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Friday, January 28, 2011

Ophiuchus and Cetus, Too

An anatomical man showing which sign of the zodiac
corresponds to each part of the body.  15th century.
The Musée Condé, Chantilly, France.

Poor Pluto.  Unceremoniously demoted without even a farewell.  We tend to be possessive about our skies, and if you don’t fit the right definition, well, tough (kind of like some people’s racial, religious, and cultural biases).  I feel for Pluto as I’m going through a bit of an identity crisis myself.  Recently it has been announced publicly that I am no longer a Sagittarius, but am under the sign of Ophiuchus.  (This is pronounced "of-ee-yoo-kuhs".)

Actually, I had known about this constellation before.  In my teens I turned to astrology to find answers to questions that were troubling me.  Questions like:  Who am I?  What is my purpose in life?  Why do I either have a zit on my face or green vegetable matter in my teeth when approached by a cute boy?  I never found the answers in astrology, but fortunately a cute boy looked beyond the zits and greens and married me.  (He is a Southerner, which may explain his predilection for greens.)

The belief that there is a connection between the world around us and humans, and that our lives are influenced and affected by it is an ancient one.  Besides astrology, the world has looked for portents in stones, animals, and a variety of things and places.  Even physiognomy, the study of facial features, was once a respected science.  The search for omens certainly pertained to the skies, and it must've been a wonder to ancient humans to look up and try and figure out what was going on up there, especially as they noticed things moved.

16th century woodcut of the signs of the zodiac.

Astrology and astronomy came from the same study.  Astrology was the interpretation of celestial objects, their movements, and phenomena.  Astronomy was at one time the attempt to predict celestial events.  Astronomy is now a full-fledged science, while astrology is at best a pseudo-science.  However, many still believe in astrology, but only when it's done by a skilled and knowledgeable interpreter.

Astrology was used in ancient times to seek the fate of important matters of state, or of rulers.  The ancient Greek astrologer and astronomer Ptolemy laid the basis of the Western astrological tradition, and the planets, houses, and signs of the zodiac from his works have changed little today.  It wasn't until Alexander the Great conquered Egypt that the Hellenic influence changed Alexandrian astrology, and the use of astrology to plot personal horoscopes began.  Arab astrologers took it up and revived the learning of the ancient Greeks.  The Arabs greatly added to the nascent field of astronomy, naming many of the major stars in the process.

Scenographia Systematis Mvndani Ptolemaici
The Ptolemaic system depicted by Andreas Cellarius, circa 1660.

In the Middle Ages astrologers were called "mathematici".  A "mathematicus" denoted a person proficient in astrology, astronomy, and mathematics.  The practice of medicine was also dependent on astrology, so early physicians learned it as well.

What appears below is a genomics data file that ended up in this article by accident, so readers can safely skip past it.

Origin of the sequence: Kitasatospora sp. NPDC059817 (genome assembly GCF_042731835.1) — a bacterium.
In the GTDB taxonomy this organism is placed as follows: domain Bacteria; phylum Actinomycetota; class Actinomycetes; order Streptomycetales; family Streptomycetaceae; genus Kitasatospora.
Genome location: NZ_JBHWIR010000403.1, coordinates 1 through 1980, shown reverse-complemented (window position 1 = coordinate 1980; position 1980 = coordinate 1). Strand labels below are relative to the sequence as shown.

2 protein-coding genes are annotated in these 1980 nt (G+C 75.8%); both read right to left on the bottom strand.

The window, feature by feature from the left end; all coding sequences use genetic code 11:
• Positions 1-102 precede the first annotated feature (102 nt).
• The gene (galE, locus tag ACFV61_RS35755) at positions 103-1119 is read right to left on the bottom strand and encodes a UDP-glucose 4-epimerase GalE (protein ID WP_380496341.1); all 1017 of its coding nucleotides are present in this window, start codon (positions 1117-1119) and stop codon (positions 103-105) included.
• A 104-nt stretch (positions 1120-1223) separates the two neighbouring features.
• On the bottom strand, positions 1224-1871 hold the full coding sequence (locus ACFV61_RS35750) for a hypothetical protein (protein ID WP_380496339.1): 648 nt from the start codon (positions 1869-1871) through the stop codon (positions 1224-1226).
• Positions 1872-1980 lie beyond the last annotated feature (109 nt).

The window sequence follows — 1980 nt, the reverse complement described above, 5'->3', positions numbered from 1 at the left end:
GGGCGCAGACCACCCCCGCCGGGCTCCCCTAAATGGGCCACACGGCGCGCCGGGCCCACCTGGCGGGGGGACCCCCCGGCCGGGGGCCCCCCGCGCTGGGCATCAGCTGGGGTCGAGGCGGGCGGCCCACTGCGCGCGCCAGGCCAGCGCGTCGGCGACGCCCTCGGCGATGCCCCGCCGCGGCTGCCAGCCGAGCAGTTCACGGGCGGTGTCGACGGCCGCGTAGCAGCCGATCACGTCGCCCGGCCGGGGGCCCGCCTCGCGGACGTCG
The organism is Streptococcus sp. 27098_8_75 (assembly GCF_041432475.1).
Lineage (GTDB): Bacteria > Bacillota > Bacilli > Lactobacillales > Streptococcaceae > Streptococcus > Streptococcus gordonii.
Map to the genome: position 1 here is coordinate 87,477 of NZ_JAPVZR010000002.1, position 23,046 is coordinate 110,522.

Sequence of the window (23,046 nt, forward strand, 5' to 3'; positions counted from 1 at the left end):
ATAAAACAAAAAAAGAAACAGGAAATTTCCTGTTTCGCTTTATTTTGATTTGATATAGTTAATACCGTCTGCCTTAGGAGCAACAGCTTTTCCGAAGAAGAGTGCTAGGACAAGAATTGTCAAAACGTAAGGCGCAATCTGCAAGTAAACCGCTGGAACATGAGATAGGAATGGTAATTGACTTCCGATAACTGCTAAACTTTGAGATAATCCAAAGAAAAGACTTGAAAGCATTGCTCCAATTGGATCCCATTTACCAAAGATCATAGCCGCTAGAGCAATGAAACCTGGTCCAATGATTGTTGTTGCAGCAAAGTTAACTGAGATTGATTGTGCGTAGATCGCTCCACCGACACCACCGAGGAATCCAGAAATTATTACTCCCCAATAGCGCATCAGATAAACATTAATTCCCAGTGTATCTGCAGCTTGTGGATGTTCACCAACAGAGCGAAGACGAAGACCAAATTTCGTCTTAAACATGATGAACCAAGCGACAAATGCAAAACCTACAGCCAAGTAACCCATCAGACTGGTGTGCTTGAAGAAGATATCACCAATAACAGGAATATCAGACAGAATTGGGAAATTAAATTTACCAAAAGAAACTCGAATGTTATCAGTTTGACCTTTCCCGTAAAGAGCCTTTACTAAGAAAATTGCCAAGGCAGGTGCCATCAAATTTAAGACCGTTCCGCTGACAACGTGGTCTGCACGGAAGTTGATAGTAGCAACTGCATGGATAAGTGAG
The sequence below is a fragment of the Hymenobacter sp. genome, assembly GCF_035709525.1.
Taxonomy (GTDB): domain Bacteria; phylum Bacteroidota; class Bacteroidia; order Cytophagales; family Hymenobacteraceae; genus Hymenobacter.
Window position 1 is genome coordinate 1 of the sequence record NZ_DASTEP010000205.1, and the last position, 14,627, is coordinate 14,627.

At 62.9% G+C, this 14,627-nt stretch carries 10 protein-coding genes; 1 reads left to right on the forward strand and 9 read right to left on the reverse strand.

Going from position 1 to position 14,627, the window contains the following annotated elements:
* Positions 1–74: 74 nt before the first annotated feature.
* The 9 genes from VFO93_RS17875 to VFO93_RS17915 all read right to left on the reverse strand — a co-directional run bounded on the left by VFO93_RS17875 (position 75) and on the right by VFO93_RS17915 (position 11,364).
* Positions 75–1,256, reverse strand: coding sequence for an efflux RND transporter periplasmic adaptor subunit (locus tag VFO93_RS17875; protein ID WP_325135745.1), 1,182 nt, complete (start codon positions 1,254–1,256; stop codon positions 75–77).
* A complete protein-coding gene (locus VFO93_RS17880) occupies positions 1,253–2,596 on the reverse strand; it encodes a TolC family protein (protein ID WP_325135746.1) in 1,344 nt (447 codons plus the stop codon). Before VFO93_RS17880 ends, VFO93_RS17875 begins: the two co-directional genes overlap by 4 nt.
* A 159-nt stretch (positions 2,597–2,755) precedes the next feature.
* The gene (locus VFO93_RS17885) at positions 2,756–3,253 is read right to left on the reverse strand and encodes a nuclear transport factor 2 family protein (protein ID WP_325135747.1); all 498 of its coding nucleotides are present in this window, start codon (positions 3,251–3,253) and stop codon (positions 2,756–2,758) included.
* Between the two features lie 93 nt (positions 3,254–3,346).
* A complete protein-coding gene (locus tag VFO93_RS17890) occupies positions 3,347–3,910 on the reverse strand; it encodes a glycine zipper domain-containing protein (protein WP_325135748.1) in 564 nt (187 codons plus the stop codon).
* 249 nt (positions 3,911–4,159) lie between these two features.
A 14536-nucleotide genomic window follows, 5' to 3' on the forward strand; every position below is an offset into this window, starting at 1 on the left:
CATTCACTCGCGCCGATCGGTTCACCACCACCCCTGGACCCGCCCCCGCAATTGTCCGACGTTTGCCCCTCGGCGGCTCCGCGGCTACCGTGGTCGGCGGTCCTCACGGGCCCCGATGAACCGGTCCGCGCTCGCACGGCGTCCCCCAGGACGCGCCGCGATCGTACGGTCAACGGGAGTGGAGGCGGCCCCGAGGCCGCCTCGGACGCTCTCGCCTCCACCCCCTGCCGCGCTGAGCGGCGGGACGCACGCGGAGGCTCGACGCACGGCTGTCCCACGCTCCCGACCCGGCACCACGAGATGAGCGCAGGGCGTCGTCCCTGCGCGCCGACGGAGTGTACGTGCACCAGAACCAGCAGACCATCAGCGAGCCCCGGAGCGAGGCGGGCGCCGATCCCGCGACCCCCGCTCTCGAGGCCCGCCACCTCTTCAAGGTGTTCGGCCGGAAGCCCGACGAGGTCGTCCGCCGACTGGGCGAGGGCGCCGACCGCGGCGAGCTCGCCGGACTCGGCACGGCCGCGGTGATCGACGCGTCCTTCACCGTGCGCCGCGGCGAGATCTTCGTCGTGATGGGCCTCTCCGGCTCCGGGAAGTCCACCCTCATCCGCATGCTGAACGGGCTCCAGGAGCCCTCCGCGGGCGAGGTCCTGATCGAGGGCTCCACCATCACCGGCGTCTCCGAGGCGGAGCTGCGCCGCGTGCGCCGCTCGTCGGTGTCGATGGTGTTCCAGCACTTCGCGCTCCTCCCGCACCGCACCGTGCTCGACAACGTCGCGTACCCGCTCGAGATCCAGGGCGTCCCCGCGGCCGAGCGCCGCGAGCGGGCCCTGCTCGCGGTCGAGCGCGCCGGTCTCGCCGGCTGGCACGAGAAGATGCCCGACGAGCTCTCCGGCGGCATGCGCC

God the Geometer, circa 1250
from The Frontispiece of Bible Moralisee
Codex Vindobonensis 2554 in the
Österreichische Nationalbibliothek.

During the Renaissance, many individuals who we now credit with refuting (refudiating?) astrology were astrologers themselves, such as Galileo Galilei, Tycho Brahe, and Johannes Kepler.  However, most medieval and Renaissance astrologers practiced palmistry, using astrology as back-up for their findings. Kepler famously referred to astronomy as the wise mother and astrology the foolish daughter, and said that the existence of the daughter was necessary to the life of the mother.  It was the interest in astrology that fueled the study of astronomy.

Ophiuchus, whose name in Greek means "serpent-bearer", was one of the 48 constellations listed by Ptolemy, in the 2nd century.  It's earliest mention, however, is in Aratus, who was referring to the lost catalog of Eudoxus of Cnidus from the 4th century BCE.  In antiquity, Ophiuchus and some of its fixed stars were used by astrologers as "extra-zodiacal" indicators, meaning significant celestial phenomena that was outside of the twelve signs proper.

Illustration by Kepler from his book
De Stella Nova in Pede Serpentarii
("On the new star in Ophiuchu's foot")
"Kepler's Supernova" is marked with an "N"
circa early 1600s

In 1930, the IAU (International Astronomical Union) defined constellation boundaries.  Because Ophiuchus sits behind the sun between November 29 and December 17, it has been used on occasion as a thirteenth sign.  That idea originated in the 1970s and even Cetus - a constellation known as "the whale" today - was added as a fourteenth sign.  Cetus was a sea monster in Greek mythology, and in ancient Mesopotamia was identified with Tiamat, the primordial cosmic female principle (and sea monster!)
Constellation of Cetus
Sir James Thornhill, 1729.

So, really, there's nothing new under the sun (and stars), and this new zodiacal craze will soon be forgotten and join all the departed crazes that have been born and have died since the beginning of humankind.  And all of us Sagittarius types can get back to horsing around.

All images, unless otherwise noted, courtesy of Wikipedia.

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